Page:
Is Honey Vegan Friendly? (Depends On Who You Ask)

big jar of honey

A very common question people ask is honey vegan friendly? Can vegans eat honey? The answer is definitely no, because it is considered an animal product and any product that results from the exploitation of animals is not vegan.

But depending on who you ask, you might get a mix of different answers.

Some vegans are adamantly against it, while others (like myself) are a bit more nonchalant or without any strong opinions and seems that they can go either way.

What is honey?


Honey is basically stored energy for the bees.

The honey are produced in the hives during the active summer months, they are stored in the cells of the beehive for the cold and harsh winter months when alternative food sources aren’t available.

The honey stored in the beehive is the sole source of energy and nutrition for the entire hive of bees, and there is on average around 25lbs (11kg) of honey stored in one hive.

To make one pound of honey, the bees would have to visit around 2 million flowers, or fly the distance of over 50,000 miles!

How Is Honey Made? The Process Of Pollination


 bee pollinating flower

Bees are constantly working hard. A bee would visit over 1000 flowers to obtain enough nectar to fill it’s honey stomach, where it will then be mixed with an enzyme to break down the nectar into honey.

Once they get back to the bee hive, they regurgitate the stuff, which is then further processed by other bees (the other bees chew and regurgitate it some more.) 

The nectar substance is very high in water content at first, so to complete the honey making process the bees would fan their wings to dry out and thicken the bee vomit honey. 

The bees in a hive work together collectively to make sure there’s enough food for everyone in the hive.

Did you know that a single honey bee would only produce about 1/12th of a teaspoon of honey in it’s entire lifetime? Probably a lot less than most people would expect.

There are thousands of different species of bees, but only 7 of them actually make honey as we know it. Some species like bumble bees for example, do make honey, but in very small quantities.

So when you add a teaspoon of honey to your tea, toast or whatever, just keep in mind that’s the entire life work of a dozen bees. The collection of honey is taking away an entire colony of bees’ food source they worked so hard for.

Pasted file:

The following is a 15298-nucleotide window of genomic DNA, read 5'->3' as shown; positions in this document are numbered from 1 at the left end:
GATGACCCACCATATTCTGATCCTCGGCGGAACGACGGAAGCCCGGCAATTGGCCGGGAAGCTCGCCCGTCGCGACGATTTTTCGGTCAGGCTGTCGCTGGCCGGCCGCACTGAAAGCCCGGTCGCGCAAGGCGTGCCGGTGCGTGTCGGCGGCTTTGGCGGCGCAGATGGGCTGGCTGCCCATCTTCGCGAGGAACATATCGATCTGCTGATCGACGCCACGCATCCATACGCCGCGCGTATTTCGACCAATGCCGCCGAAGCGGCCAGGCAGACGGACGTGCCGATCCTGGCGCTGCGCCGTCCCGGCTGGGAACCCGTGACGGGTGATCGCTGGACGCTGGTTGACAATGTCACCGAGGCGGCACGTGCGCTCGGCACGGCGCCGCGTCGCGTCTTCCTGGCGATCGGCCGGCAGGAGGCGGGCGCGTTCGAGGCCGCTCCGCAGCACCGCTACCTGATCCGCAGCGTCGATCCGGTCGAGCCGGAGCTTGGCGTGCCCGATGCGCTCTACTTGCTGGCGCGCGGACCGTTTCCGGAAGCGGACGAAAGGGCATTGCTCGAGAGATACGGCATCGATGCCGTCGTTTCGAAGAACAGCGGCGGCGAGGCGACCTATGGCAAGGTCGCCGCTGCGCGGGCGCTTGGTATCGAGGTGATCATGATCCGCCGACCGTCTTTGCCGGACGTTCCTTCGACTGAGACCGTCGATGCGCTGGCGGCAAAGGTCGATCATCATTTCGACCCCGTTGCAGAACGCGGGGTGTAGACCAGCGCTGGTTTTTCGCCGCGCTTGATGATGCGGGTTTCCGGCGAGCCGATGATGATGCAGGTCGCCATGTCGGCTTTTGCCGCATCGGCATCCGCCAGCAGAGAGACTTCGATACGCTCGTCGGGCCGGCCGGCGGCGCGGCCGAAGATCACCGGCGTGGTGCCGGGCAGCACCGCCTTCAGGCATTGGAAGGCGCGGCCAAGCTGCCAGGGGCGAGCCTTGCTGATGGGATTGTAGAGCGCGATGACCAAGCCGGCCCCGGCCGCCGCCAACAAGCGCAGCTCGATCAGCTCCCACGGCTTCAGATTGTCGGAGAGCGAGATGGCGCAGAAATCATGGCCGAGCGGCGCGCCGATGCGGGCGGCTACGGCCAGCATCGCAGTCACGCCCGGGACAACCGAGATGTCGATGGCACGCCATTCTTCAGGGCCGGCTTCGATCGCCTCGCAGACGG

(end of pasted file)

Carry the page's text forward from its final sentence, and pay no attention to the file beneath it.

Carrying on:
Imagine if you prepared for a long hard winter by stocking up your house with months worth of food for yourself and your families, then somebody just comes in and takes it all away.

Why Is It Not Vegan?


It seems that the exploitation of bees tend to be overlooked by a lot of people because they might not even realize that bees are animals, and the collection of honey is part of the animal industry. This sometimes include animal testing to determine whether it is safe or not for human use.

Animal Testing Cruelty

The fact that honey is tested on animals is more than enough to have me convinced that it isn’t vegan. In fact, if you look deeper into how they do the testings, the unethical practices may surprise you.

For example, animals may be surgically wounded to test the healing effects of honey on wounds, dissected to test how honey affects bone mass and metabolism, and reproductive organ removal for hormonal profile testing.

These testings are done on not only mice and rats, but rabbits, cattle, goats, horses… and believe it or not, even feral dogs and cats have been known to be subjected to testing.

Bees Aren’t Cute?

face of a bee

It seems like to most people it would be easier to convince them to take actions to reduce harm done to creatures they find cute and cuddly such as pandas for example, but the same cannot be said about insects like bees. Bees are the opposite of round, soft and cuddly, most people would wanna escape the room in panic mode the second they realize there’s a bee inside buzzing around.

When I first went vegan, I didn’t know whether to care whether or not honey is vegan. This was because I thought bees and other insects couldn’t feel pain due to lacking nociceptors, which carries the feelings of pain.

I still don’t know for sure 100% whether insects can feel pain or not, but the fact that I now know honey goes through heinous animal testing is important enough for me to give it up for good.

Better Ways To Sweeten Your Foods

There is very little nutritional benefits to honey anyway, and nobody needs it. Some people claim honey contains small amounts of vitamins and minerals such as niacin, calcium, copper, iron and a few others… but all of which can be made up for in other vegan alternative sources. Therefore honey has absolutely no place in a vegan plant-based lifestyle.

Vegan Honey Alternatives

Honey is basically liquid sugar, and alternatives are abundant and easily found in every corner. Here are a few vegan alternatives I would suggest you replace honey with:

1. Maple Syrup

Maple syrup is made from a sap that comes out of red and black maple trees. Just before the winter these trees store starch in their roots and trunks, and then the starch is converted into sugar via sap comes the spring time. You can find a strong and rich earthy flavor that’s similar to honey. It’s perfect to replace honey with maple syrup in your baking recipes, cup of tea, or oatmeal.